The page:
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The 1980’s

We started to see some fantastic effects being used in the 1980’s, such as some interesting and slightly crazy depths of field, especially that used in the ‘Oliver and Company‘ poster. This particular technique helps to draw the viewer into the poster, and helps the viewer to pay attention to the main focal point (Oliver and various dogs in this case) without having to use a boring background.

1981 – The Fox and the Hound

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1986 – My Little Pony: The Movie

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1988 – Oliver and Company

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1989 – The BFG

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The 1990’s

One trend that is easy to spot in the following selection of posters (and a trend that is still used today) is minimalism, which can be seen in posters such as ‘Beauty and the Beast‘, ‘Antz‘ and ‘Toy Story 2‘. Out of these three posters, all but ‘Beauty and the Beast’ use a lot of whitespace and to draw your eyes into what’s important; the title and characters of the film, this can be seen in the ‘Antz‘ and ‘Toy Story 2‘ posters. Other than this, the 90’s animated movie posters had come a long way since the 80’s, generally using more computer-based software to create incredible rendered characters and scenes.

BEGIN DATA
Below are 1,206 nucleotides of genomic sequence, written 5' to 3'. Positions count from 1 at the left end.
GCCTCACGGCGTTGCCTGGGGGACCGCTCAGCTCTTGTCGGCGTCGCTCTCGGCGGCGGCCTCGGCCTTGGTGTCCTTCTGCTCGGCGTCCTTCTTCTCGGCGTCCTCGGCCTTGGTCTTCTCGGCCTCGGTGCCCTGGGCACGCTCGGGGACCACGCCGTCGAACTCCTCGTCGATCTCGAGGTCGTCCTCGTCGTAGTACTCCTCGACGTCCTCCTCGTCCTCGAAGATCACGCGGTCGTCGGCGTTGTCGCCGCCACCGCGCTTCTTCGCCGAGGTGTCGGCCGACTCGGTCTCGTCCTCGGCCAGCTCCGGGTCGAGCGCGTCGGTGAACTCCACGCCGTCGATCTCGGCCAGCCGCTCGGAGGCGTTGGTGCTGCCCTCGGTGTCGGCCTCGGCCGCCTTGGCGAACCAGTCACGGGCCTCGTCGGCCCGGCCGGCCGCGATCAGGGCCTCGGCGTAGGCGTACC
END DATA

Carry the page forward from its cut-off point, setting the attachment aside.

1990 – Jetsons The Movie

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1991 – Beauty and the Beast

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1992 – The Little Mermaid

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1994 – The Lion King

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1995 – Toy Story

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1997 – Hercules

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1998 – Antz

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1998 – A Bug’s Life

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1999 – Toy Story 2

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The 2000’s

The following selection of posters is from the millenium, previously known as the future to those who created the posters back at the beginning of this article in the 30’s, 40’s and 50’s.

The animated film industry was thriving (and still is today) and a lot of great movies were released, including some huge hits such as ‘Monsters, Inc.‘, ‘Shrek‘, ‘Ice Age‘, ‘Finding Nemo‘, ‘Ratatouille‘, ‘Kung Fu Panda‘ and ‘Up‘. As you can most probably imagine before even scolling down and looking at the selection of movie posters, a lot of modern day trends and techniques have been used, and there isn’t a single ‘old fashioned’ technique to be seen, which goes to show how much we rely on computers these days.